A conceptual illustration of our experiments and methodology is shown in Fig. 2. When a particular size of Embedded Image is selectively excited by the 800-nm femtosecond laser pulse, the excess electron is promoted to the p-state (Fig. 2A). The coordinate-labeled solvation represents all nuclear motions of the solvent that strongly affect the electrostatic environment and thus the energy of the electron. As a result of the electronic transition, the electron charge distribution is significantly changed, driving a rearrangement of water molecules around the electron that corresponds to displacement along the solvation coordinate with characteristic time τp. Similarly, when the excited state relaxes down to the ground state by internal conversion with characteristic time τic, displacement along the solvation coordinate will reverse, and the solvent will move back toward its original configuration with characteristic time τs. Because the pump photon energy, which is several times greater than the binding energy of surface water molecules (30), is retained in these isolated clusters, the flow of energy from the solvation coordinate into other nuclear coordinates will lead to the eventual evaporation of water molecules (Fig. 2A, left). The fact that 800-nm absorption ultimately leads to evaporation is confirmed by our mass spectra of anionic fragments and has been reported elsewhere (31).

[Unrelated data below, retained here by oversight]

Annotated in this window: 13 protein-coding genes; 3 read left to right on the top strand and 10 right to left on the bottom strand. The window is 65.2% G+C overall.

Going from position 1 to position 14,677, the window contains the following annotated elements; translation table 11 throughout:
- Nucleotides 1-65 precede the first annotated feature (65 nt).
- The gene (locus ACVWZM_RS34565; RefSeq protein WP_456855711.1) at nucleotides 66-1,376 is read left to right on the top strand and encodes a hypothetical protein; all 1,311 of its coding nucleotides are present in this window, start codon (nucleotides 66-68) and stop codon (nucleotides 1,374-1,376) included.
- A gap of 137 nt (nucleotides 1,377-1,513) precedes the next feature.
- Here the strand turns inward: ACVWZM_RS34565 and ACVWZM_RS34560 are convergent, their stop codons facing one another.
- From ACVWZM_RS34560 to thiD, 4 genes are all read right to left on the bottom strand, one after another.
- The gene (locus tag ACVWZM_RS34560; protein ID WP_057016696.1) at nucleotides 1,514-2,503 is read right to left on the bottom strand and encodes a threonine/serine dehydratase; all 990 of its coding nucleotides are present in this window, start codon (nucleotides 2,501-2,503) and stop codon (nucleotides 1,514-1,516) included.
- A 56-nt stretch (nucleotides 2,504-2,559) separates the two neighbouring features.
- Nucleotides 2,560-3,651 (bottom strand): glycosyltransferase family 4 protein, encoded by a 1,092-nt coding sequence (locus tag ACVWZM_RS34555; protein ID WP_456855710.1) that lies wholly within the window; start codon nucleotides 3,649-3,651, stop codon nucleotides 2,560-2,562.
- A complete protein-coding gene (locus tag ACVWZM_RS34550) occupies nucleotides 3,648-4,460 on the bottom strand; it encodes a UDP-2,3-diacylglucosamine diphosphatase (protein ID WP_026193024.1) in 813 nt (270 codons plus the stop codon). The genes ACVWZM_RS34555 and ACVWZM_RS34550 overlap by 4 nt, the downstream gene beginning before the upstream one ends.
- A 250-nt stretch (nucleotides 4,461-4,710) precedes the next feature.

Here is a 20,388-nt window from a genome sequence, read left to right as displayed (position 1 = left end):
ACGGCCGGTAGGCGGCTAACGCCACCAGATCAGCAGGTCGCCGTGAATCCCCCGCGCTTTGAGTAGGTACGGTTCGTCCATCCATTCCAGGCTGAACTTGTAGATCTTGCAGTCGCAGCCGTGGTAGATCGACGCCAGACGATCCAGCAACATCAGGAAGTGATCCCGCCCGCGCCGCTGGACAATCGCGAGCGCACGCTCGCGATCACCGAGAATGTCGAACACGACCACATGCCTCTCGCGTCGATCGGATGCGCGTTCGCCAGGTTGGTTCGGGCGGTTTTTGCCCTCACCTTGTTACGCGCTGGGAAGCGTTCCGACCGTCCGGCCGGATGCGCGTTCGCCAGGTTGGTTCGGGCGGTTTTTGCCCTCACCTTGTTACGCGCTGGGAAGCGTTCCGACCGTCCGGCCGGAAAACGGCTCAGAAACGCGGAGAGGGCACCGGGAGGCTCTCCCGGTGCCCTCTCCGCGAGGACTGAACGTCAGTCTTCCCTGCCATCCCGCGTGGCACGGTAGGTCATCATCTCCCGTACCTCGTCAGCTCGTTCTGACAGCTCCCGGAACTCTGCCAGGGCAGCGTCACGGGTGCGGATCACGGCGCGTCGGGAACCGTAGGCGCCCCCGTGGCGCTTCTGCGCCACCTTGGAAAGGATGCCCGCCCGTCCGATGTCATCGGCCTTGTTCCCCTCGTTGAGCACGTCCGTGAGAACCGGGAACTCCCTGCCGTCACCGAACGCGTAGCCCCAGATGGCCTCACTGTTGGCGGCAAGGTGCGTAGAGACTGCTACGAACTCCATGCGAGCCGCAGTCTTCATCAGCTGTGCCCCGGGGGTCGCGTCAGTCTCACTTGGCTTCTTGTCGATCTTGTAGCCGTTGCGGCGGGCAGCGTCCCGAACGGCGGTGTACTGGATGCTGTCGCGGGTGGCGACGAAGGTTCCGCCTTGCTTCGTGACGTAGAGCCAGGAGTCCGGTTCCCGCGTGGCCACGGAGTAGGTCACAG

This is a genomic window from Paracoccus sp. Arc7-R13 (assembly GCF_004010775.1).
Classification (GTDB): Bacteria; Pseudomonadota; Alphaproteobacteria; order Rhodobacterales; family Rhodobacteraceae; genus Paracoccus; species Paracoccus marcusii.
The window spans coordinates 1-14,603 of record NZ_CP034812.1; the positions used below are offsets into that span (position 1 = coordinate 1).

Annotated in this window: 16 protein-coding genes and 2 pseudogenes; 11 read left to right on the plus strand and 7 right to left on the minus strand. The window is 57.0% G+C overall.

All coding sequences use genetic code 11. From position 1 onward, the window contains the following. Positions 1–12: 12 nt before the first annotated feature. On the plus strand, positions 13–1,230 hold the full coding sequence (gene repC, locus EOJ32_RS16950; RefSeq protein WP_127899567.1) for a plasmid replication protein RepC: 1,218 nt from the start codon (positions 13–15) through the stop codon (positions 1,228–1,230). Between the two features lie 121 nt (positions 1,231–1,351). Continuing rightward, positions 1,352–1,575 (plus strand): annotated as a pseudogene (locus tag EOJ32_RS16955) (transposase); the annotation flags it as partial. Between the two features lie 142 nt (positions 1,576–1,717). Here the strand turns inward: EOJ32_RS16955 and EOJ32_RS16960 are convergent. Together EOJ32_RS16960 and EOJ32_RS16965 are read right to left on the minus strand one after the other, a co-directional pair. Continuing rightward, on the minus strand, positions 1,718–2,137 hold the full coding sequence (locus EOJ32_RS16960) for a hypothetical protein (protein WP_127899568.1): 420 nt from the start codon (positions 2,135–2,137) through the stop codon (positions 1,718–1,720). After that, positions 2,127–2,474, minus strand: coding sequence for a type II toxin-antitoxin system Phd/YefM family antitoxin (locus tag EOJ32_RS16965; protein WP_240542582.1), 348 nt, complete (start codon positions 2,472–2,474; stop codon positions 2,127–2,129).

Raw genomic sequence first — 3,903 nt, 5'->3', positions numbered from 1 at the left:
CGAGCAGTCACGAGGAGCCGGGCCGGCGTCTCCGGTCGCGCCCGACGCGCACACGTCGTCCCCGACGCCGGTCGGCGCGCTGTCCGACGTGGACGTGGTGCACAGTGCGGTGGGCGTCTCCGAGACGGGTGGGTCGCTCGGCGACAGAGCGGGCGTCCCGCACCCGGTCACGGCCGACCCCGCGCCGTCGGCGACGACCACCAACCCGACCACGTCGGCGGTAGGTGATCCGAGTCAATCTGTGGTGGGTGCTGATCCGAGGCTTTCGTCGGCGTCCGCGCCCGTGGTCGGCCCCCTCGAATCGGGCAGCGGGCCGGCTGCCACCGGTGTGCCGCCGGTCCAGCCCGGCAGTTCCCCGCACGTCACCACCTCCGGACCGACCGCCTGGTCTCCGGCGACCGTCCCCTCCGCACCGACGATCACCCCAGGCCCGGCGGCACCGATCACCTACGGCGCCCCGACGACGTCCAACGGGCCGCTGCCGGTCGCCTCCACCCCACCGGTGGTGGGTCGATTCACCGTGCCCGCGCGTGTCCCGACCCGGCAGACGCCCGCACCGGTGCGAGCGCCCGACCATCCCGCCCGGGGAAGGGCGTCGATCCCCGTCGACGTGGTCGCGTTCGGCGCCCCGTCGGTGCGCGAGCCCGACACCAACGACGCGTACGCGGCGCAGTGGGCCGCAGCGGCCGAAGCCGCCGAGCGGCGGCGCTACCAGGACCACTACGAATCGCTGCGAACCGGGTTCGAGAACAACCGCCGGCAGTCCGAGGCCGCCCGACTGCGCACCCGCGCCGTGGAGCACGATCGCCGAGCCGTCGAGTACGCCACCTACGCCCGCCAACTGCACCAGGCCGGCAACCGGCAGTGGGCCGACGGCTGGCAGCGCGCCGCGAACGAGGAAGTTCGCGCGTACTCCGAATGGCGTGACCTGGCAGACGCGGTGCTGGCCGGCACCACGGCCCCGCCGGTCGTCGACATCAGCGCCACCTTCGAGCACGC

Fig. 2.